Builders’ Risk insurance (also known as “course of construction,” “construction all risk,” and “contractor's all risk insurance”) provides coverage for buildings during the course of construction. Insuring your building during the course of construction provides financial protection against loss or damage to the materials, fixtures, and appliances that are intended to become an integral part of the structure, as well as the equipment being used during the construction process.
Covered risks often include fire, lightning, wind, and vandalism; however earthquake and flood coverage may be excluded from the policy.
Generally most policies are issued on an “all risk” basis subject to the completed value of the building.
I’m a general contractor, am I expected to buy this coverage?
In most cases, a builder’s risk policy will cover a number of stakeholders. Therefore, a standard policy can usually be obtained by the owner, general contractor, architect, engineer, or project manager. However, in most cases it falls to the owner to obtain the insurance coverage, unless it is a condition of the contract between the owner and the contractor that the general contractor does so.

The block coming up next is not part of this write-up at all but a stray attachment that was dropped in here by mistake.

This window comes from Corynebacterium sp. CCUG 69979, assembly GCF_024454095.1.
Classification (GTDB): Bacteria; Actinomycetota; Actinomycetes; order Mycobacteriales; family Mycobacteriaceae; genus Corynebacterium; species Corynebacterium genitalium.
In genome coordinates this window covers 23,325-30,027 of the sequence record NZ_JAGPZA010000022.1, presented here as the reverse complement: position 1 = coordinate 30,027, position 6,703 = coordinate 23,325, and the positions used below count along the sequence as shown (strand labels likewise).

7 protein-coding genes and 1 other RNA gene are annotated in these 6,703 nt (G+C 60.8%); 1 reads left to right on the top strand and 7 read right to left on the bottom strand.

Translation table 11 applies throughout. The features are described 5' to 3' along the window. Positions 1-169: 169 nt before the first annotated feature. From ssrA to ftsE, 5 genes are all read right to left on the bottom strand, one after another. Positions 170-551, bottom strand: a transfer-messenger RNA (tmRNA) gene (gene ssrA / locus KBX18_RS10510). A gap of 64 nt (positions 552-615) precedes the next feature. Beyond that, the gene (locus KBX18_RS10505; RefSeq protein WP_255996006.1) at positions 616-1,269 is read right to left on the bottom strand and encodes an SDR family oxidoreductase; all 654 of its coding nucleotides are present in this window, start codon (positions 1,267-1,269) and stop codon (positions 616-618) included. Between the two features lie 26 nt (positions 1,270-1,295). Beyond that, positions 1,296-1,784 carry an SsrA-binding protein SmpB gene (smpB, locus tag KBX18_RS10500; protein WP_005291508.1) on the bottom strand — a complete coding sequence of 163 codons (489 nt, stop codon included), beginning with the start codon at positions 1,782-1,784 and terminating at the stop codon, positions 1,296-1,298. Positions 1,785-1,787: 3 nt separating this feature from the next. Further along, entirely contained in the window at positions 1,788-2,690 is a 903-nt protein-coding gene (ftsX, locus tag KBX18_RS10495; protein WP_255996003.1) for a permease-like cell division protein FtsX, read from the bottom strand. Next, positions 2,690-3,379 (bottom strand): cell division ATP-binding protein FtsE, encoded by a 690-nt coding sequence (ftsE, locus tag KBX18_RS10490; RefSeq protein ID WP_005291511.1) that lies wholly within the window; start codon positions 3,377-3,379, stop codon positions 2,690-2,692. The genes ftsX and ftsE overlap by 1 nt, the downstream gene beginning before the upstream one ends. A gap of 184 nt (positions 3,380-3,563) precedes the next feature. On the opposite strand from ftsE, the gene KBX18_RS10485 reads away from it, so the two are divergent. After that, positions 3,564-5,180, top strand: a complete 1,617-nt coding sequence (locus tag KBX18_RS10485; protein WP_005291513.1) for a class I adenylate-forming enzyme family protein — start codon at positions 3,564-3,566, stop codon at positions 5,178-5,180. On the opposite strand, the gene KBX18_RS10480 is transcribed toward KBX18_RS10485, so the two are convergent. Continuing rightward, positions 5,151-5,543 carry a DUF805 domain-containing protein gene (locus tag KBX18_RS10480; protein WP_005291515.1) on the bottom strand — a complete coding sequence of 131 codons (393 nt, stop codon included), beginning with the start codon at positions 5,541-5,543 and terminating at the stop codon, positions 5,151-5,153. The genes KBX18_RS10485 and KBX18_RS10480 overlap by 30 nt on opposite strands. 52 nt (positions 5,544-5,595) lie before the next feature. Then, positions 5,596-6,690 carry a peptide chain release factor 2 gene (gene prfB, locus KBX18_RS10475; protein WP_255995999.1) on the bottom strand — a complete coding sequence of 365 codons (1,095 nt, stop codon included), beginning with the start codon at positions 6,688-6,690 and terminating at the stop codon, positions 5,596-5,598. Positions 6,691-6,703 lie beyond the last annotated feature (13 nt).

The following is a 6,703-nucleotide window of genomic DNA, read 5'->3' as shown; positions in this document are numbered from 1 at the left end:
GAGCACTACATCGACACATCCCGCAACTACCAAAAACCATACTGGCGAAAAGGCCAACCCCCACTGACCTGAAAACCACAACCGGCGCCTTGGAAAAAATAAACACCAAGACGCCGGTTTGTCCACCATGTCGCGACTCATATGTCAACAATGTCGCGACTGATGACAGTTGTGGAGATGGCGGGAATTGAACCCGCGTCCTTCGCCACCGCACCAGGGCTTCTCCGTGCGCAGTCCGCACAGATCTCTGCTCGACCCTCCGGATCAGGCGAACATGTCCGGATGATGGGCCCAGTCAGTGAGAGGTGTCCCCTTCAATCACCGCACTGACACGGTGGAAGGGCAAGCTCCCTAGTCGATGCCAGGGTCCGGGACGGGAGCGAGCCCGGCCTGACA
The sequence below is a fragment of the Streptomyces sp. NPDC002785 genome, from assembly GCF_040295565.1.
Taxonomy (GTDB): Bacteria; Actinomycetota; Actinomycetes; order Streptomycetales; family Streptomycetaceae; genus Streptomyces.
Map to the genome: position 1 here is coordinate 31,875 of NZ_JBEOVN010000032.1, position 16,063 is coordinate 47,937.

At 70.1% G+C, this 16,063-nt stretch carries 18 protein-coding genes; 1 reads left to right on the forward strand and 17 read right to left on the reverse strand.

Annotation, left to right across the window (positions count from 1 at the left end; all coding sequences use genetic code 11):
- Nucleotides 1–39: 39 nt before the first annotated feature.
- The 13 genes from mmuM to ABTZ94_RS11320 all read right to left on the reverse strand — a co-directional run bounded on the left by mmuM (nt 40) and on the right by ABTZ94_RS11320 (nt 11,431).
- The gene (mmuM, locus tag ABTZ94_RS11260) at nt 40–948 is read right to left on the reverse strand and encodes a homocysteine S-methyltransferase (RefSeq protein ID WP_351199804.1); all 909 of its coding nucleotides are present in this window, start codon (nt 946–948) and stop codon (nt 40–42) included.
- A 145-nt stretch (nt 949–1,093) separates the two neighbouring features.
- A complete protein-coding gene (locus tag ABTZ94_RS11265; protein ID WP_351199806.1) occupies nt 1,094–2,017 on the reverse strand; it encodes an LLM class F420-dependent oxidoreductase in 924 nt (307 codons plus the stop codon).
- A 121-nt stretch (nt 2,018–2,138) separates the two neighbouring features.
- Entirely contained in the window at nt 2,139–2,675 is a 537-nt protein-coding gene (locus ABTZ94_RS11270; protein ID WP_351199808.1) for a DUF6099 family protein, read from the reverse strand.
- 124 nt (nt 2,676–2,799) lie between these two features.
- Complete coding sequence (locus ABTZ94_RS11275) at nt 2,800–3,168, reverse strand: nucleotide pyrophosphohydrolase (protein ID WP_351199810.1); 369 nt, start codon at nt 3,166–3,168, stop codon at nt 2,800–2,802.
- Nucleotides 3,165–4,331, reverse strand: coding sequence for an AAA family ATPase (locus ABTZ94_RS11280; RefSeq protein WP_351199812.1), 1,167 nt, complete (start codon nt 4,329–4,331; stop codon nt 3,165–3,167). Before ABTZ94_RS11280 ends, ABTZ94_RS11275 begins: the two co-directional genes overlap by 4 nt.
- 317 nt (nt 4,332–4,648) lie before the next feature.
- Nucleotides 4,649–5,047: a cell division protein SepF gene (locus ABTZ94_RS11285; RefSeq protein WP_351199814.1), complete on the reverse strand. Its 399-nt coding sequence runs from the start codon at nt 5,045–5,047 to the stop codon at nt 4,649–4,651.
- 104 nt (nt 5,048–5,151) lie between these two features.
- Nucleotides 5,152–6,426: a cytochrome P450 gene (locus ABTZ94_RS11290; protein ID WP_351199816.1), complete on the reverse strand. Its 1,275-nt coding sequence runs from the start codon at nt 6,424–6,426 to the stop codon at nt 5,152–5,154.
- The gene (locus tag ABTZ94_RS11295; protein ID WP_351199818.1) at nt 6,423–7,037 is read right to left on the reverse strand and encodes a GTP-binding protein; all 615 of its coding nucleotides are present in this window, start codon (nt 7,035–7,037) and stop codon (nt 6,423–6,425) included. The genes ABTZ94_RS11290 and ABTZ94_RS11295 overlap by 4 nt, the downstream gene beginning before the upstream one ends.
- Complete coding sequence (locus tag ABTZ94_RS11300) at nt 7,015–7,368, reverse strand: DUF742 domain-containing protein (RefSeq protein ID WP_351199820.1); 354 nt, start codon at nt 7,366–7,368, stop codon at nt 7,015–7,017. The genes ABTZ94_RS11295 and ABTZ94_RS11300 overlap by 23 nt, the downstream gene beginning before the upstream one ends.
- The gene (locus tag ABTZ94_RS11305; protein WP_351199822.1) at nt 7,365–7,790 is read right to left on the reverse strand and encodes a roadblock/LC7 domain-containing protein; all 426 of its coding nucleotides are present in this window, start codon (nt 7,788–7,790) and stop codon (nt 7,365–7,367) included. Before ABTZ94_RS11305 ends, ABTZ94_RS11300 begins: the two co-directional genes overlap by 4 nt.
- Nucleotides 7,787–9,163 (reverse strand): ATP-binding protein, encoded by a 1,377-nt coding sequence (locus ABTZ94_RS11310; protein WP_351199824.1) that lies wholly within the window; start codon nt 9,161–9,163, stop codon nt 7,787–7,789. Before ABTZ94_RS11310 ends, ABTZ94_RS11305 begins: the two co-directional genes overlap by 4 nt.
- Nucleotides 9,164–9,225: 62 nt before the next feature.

In general, the contractor will be responsible for any losses caused by his/her own negligence, but the building owner is responsible for most other losses. Hence, the need for builders risk insurance.
Course of construction insurance can provide coverage for the full value of the finished building, or on the incremental value of the building, usually on a monthly basis. Speak with your insurance broker about the different options.
Limits of Coverage
The Builder’s Risk policy is designed to provide broad coverage, however, it does not cover all property connected to the construction project nor does it cover every risk. It is important then to discuss with your insurance broker your specific needs, as course of construction insurance is just one element in the range of insurance options for the construction industry.
You can obtain additional coverage through what is called endorsements, or through other insurance policies specifically designed to provide protection against many of the risks that are not included in a typical Builder’s Risk policy.
Some of these endorsements and/or policies include:
- boiler and machinery
- marine and transportation
- contractor’s equipment; or contractor’s leased and rented equipment
- employees’ tools
- riggers/hook liability
- Other . . .